According to the Red List of South African plants website, this species is assessed as Endangered (EN). Population size is estimated to be fewer than 2 500 mature individuals and no one subpopulation is estimated to have more than 250 plants. These estimates are derived from counts of plants in 9 subpopulations, at sites across the range. The maximum recorded number of plants per subpopulation is 50. The species is rare in its forest habitat. Caudices are used for traditional medicine and have been recorded occasionally in the KwaZulu-Natal traditional medicine (muthi) markets. Small populations are declining because of destructive harvesting.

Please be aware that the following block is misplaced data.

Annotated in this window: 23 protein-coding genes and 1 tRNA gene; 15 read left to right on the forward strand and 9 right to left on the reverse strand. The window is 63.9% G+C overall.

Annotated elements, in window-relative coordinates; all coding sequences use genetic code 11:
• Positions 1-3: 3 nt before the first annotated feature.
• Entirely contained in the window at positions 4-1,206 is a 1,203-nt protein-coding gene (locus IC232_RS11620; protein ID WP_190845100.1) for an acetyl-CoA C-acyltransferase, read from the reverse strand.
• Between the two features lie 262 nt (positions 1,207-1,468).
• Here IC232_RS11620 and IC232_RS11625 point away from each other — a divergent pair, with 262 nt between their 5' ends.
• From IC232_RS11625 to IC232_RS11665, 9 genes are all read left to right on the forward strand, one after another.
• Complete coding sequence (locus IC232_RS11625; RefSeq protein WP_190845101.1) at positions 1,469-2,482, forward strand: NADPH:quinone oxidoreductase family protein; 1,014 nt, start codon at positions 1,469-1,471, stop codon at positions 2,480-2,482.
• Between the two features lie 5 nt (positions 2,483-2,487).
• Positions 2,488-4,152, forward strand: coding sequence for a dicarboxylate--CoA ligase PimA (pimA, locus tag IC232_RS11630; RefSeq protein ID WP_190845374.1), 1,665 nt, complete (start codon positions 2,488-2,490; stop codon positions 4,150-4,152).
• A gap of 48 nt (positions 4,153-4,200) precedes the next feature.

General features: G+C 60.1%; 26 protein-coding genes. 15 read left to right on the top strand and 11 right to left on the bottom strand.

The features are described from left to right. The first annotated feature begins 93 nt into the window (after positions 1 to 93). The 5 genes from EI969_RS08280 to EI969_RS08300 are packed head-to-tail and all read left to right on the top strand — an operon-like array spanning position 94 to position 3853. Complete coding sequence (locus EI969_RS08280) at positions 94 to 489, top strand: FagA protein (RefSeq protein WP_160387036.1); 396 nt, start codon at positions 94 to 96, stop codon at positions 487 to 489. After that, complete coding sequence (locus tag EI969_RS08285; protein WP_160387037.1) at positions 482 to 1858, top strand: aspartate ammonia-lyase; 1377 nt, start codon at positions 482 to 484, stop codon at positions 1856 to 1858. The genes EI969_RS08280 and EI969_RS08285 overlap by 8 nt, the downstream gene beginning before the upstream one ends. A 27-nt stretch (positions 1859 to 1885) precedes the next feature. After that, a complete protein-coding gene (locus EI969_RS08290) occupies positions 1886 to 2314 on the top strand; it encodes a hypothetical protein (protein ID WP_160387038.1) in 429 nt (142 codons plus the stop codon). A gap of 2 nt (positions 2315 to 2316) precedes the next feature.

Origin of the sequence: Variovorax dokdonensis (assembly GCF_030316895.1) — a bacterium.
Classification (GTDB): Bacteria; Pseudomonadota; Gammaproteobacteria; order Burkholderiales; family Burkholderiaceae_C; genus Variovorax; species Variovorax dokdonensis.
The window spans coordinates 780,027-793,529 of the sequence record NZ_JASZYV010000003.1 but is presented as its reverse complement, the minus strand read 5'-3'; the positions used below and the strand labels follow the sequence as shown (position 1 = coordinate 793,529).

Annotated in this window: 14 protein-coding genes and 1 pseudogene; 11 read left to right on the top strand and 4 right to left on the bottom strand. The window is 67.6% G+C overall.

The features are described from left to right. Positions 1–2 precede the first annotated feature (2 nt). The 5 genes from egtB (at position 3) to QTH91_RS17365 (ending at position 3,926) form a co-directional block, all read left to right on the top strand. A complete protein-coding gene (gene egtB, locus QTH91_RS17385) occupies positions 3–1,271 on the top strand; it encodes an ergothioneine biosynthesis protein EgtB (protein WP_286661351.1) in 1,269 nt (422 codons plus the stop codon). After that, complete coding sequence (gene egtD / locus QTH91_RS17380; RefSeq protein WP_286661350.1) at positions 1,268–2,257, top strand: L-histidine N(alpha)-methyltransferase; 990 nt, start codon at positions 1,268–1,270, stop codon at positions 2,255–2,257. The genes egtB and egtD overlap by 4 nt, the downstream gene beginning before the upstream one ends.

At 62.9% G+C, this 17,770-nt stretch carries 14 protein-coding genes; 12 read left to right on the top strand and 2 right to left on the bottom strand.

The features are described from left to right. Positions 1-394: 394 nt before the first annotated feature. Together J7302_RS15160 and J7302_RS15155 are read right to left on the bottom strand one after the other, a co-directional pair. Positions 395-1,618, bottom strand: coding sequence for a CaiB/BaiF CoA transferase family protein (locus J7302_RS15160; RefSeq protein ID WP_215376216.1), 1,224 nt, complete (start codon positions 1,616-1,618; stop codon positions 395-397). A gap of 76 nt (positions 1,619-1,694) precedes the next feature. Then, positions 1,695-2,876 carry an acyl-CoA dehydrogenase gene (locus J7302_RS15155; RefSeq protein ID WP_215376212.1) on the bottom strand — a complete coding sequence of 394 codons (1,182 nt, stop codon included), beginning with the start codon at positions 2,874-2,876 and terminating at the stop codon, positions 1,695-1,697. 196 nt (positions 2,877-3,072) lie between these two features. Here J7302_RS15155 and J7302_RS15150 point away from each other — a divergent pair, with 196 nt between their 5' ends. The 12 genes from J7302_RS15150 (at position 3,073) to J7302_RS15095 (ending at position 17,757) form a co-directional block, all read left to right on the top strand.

Distribution and habitat
Begonia homonyma is endemic to South Africa; this species has been recorded from the more coastal districts of KwaZulu-Natal and Eastern Cape, up to about 900 m above sea level, from the Kei River to Stanger and around Pietermaritzburg and an isolated record from the southern foot of the Lebombo Mountains, in northern KwaZulu-Natal. This species is found on rock falls and cliffs in forest.
Derivation of name and historical aspects
The genus Begonia is named in honour of the French governor of San Domingo and a patron of botany, Michael Begon (1638–1710). The specific epithet, homonyma means ‘with the same name’, the allusion is not clear.